HOLLYWOOD—In his first full-length interview about his serial novel, “Night School,” humorist Grady Miller ranges over the miracle of writing a novel in the midst of 18-hour workdays and ponders the peaks and valleys of the scribe’s way. Click your way to one of the 108 installments at www.canyon-news.com in the Life & Style section under “Miller Time.”
PM: What was your method? Where did you write?
GM: Instead of writing a little every day, I grabbed three days a week, Thursday to Sunday. I call “Night School,” my 3 a.m. novel because many days that was the time I’d wake up. All my other activities, teaching, moonlights as a translator, and managing a laundromat, put writing in this corner—not to mention my daughter sleeping in the workroom. It’s not easy to write when she’s awake. I was touched recently when she said, “Daddy, I miss when you’d come in and write.” After completing the week’s installment, I left the novel in the most complete oblivion and came back to it fresh in three more days—with the blankest slate. The subconscious always gave me a thread to pick up.
PM: How much time do you write on a typical day?
GM: With each day the time increases. Twenty minutes is good the first day to get a jump on the chapter and know where I’m headed. Two hours is better because I can draft the whole chapter. Of course the revising—that’s when the hours really fly, and it’s the part I most enjoy. I write a draft by hand. There”˜s something about the flow; I relax more with a piece of paper and the sound of a pen scratching across the paper. The narrative sticks together better and, get this, it’s faster for me to write by hand. Sometimes I think my hand is much smarter than my brain.
Write to left: LA crime star Richard Lange, editor Nola Butler, T.C. Boyle, and Grady Miller
PM: Talk about the mood of “Night School.”
GM: I meant it to be light and humorous, but there was a big surprise on the way. One of the major characters died. . . I see a question in your eyes, Patricio. . . No, humor is not incompatible with “negative perception.” Often the biggest laughs come from the darkest places.
PM: Why did you kill your character?
GM: I was stunned that the subconscious had laid this trap for me. I didn’t know this character was going to die, and yet the events were inexorable; the empty bottle of sleeping pills was already in place and the change in mood and shift of dramatic gears was overwhelming. The morning I woke up and knew this character was going to die, I went around in a daze. Death also streamlined the narrative; to have insisted on my original plan of having the character revive would have been awkward. So in the end, the novel’s tone is bitter-sweet—it’s a bitter-sweet work.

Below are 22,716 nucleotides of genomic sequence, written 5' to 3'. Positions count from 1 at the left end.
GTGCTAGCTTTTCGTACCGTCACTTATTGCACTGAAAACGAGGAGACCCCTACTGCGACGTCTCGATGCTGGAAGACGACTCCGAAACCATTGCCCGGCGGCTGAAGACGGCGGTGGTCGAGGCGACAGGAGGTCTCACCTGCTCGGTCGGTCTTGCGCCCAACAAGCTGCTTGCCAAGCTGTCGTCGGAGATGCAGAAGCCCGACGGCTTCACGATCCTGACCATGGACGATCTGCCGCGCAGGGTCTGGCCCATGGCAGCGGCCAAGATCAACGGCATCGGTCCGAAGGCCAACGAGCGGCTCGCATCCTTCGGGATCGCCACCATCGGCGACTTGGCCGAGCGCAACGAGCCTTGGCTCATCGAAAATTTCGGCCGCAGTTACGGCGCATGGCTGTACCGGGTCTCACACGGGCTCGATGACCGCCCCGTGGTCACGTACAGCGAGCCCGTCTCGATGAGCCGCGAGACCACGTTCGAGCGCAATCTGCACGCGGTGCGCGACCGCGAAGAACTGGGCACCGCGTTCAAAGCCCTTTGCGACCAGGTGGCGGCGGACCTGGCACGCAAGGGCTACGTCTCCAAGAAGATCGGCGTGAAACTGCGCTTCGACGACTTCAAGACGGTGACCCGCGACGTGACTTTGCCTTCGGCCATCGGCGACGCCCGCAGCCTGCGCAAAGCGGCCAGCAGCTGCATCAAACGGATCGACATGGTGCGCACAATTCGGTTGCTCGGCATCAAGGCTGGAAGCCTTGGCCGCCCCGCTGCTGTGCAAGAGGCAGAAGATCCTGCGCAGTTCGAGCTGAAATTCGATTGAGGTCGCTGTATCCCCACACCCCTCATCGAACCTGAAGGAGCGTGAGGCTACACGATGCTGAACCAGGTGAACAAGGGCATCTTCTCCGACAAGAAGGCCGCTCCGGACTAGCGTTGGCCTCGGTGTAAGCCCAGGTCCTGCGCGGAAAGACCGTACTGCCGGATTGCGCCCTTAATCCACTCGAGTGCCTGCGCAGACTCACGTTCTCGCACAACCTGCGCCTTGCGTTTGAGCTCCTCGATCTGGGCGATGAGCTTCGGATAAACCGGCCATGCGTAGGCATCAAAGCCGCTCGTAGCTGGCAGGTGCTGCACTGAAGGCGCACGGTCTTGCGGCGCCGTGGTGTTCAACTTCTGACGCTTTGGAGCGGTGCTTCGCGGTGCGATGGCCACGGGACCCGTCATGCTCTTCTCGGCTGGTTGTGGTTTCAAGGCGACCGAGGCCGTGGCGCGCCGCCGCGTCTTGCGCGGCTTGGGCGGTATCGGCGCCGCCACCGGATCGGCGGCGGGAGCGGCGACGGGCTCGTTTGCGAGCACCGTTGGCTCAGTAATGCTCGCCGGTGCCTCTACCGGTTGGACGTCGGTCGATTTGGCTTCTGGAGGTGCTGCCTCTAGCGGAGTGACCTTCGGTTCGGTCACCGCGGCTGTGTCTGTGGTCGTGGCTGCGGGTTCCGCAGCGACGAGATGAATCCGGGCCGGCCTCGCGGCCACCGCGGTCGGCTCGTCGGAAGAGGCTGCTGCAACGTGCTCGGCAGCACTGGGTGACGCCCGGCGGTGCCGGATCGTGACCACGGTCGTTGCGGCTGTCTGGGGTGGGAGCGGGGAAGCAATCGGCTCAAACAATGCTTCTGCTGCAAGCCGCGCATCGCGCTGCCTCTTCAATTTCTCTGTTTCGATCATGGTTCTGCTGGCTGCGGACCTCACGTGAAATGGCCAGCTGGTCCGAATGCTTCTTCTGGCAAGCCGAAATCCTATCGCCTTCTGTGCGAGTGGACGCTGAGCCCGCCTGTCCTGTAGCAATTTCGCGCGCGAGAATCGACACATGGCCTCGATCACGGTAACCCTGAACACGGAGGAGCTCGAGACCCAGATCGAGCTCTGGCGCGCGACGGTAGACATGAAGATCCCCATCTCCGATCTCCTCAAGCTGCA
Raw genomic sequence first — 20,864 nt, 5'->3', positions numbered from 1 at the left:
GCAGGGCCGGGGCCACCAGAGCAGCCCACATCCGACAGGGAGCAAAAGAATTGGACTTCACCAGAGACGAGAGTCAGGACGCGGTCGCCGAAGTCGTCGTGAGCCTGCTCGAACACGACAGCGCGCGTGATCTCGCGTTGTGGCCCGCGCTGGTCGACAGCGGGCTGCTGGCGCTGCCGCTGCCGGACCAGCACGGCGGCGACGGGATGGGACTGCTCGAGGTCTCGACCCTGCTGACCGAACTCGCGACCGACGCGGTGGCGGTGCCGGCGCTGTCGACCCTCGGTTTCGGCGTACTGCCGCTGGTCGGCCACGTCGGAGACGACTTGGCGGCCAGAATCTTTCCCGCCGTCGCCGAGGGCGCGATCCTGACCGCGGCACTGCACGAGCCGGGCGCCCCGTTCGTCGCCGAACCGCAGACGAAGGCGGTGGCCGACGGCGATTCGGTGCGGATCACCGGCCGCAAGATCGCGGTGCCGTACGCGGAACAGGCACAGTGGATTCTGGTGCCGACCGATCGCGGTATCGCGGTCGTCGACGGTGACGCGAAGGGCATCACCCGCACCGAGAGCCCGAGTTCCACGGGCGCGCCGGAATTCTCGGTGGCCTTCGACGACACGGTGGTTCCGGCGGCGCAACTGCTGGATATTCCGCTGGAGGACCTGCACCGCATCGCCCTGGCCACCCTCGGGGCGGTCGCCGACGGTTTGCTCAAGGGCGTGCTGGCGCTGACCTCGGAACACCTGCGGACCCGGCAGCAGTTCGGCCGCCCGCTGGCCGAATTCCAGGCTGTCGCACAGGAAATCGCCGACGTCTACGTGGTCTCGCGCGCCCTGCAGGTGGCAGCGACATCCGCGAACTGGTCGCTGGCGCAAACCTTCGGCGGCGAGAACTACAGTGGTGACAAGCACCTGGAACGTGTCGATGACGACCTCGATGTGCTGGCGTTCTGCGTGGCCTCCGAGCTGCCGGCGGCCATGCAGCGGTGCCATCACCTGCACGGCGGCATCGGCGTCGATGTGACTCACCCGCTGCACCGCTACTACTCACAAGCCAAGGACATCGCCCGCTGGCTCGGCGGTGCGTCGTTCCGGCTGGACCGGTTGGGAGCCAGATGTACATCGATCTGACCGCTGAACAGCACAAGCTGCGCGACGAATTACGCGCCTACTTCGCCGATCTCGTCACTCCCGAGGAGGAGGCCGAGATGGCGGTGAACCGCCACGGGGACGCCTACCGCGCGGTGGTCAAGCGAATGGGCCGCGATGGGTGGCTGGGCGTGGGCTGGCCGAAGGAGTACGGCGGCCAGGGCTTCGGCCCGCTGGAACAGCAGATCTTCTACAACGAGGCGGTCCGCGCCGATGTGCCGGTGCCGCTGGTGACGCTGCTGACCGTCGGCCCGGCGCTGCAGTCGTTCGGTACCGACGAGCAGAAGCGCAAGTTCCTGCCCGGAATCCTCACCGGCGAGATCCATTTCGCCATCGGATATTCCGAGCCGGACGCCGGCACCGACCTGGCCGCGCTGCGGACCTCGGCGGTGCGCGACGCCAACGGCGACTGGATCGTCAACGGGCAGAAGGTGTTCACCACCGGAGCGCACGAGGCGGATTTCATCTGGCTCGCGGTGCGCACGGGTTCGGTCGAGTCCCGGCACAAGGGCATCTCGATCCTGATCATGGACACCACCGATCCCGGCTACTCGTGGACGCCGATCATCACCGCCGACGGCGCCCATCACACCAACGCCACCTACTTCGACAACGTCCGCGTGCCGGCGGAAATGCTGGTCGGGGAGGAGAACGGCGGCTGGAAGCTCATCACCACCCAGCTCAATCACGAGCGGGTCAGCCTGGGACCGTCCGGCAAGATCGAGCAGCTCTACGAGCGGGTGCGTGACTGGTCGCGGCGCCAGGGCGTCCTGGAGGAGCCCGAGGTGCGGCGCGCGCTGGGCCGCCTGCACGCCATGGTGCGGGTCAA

PM: So you started with an idea, not a person?
GM: I started with a person, not an idea. Jason, an unsuccessful actor brought in to teach at the adult school by his acting buddy, Jerry, who’s says it’s an easy gig. Jason can do it and continue to audition, no sweat. Or so Jerry thinks. Jason loathes teaching, but he finds an audience in his students. In a way he’s acting more than ever. And there’s the idea of redemption through theater, when the students put on a musical. “Night School Musical,” ha ha ha. . . . Interestingly, several things happened in the novel way before that happened in real life. Student theater was in the plot from the beginning—it was the fiction that made the theme palatable to me—and a year later the real students started an English Learners theater group. Another example: Jules Kaminsky, the washed-up movie director who never rebounded from his expatriate phase, is going to leap off a freeway overpass. Now, I didn’t know of any director who had suicided. It’s a survivor profession. Then a few months later Tony Scott leaps off a bridge in San Pedro. . .
PM: Were you inspired by real-life people?
GM: Yes. Jules Kaminsky has a lot of Paul Mazursky, whose films I love. And Abby Fenwick was inspired by a real teacher. Last week, before our interview, I found a note from her on an old Christmas card to me, “You have the best attitude of anyone I’ve ever known,” I cherish that note. But, god, I feel ashamed. What I’ve written about her may tarnish the image she has of me. In the book a reporter posing as an adult school student exposes her testing fraud. Of course the fraud part is totally made up. Come to think of it, my characters are inspired by nice, real people on the outside, and where something nasty is involved I’ve usually injected them with one of my own flaws.
To be continued
Grady Miller may be reached at Grady.Miller@canyon-news.com